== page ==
Book Review: A TOWN CALLED SOLACE by Mary Lawson

Genre: Historical
Age Range: Adult
Star Rating: 4 stars
Series: standalone

Blurb:

Title in white on blue and pink clouds above a

Clara’s rebellious older sister is missing. Grief-stricken and bewildered, she yearns to uncover the truth about what happened.

Liam, newly divorced and newly unemployed, moves into the house next door and within hours gets a visit from the police.

Elizabeth is thinking about a crime committed thirty years ago, one that had tragic consequences for two families. She desperately wants to make amends before she dies.

Blurb taken from Goodreads. Add to your shelves here.


Review:

If I’m being honest, I did not go into this book expecting to like it. It just does not seem like my kind of book (and actually, there are some structural things that are really not my thing.) However, I did really enjoy it.

I think it was the voices that really did it for me. There are three narrators who come from different generations – there’s an 8 year old girl, a man who’s probably late thirties/early forties, and a woman who’s probably 70-odd. They all sound so different that you can work out who’s narrating each chapter without checking the heading (it’s first person present.) Those really distinct compelling voices were what sucked me into the book and the stories, making me care about them and feel like they were real people.

Structure wise, it took me a while to realise the three POVs aren’t happening concurrently. Clara and Liam’s are more or less in time (except Liam often lags several chapters behind Clara) as theirs are the most interwoven stories (which is what I prefer.) They are interacting, with actions that affect one another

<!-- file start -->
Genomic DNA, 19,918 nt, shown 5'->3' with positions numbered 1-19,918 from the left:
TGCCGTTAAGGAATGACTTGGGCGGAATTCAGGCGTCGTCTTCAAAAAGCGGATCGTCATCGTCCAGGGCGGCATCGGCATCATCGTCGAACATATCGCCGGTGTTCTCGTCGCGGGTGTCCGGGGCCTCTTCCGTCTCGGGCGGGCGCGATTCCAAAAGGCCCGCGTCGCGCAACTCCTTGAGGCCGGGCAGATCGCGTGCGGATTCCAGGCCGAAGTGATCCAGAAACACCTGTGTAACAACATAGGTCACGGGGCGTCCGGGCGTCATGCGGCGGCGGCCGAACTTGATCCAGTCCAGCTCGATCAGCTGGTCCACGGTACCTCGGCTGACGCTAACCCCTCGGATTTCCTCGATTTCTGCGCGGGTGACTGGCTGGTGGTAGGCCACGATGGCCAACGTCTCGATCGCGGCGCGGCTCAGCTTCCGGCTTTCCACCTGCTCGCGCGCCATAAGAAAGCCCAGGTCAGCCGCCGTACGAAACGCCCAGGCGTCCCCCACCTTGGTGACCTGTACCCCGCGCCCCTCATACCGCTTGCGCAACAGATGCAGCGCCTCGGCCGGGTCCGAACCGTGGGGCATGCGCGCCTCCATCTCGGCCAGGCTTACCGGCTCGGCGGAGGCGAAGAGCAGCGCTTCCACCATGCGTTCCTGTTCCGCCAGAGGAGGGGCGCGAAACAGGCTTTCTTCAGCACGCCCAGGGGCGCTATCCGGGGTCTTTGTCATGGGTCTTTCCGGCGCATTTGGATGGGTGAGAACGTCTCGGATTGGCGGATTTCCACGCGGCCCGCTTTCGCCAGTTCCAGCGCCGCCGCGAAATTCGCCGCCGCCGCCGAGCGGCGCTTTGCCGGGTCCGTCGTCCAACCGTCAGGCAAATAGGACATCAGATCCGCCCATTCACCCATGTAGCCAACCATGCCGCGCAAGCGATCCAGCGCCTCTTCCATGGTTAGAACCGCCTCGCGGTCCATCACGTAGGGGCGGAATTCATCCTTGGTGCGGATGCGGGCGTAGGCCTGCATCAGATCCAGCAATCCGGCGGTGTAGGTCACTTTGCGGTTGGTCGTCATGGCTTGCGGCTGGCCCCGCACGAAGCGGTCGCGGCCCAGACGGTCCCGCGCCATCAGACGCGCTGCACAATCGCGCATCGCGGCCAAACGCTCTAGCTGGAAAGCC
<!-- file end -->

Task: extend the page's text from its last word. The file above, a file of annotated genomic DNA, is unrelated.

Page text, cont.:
Elizabeth’s is set a good fortnight before (which took a while to work out) and doesn’t really have any impact on the other two. Most of her time is spent reminiscing about the past and so there’s no actions of hers that affect the ongoing stories of the others, just the starts.

The slightly off kilter stories did create a few moments of lag and disconnect trying to work out how they slotted together, but once I’d worked out they weren’t all in time, it was easier to read and I did enjoy it overall. I just wish it had been clearer as that might have made the “oh, it’s not all at the same time” moment less jarring (as the start seems to imply it’s all concurrent.)

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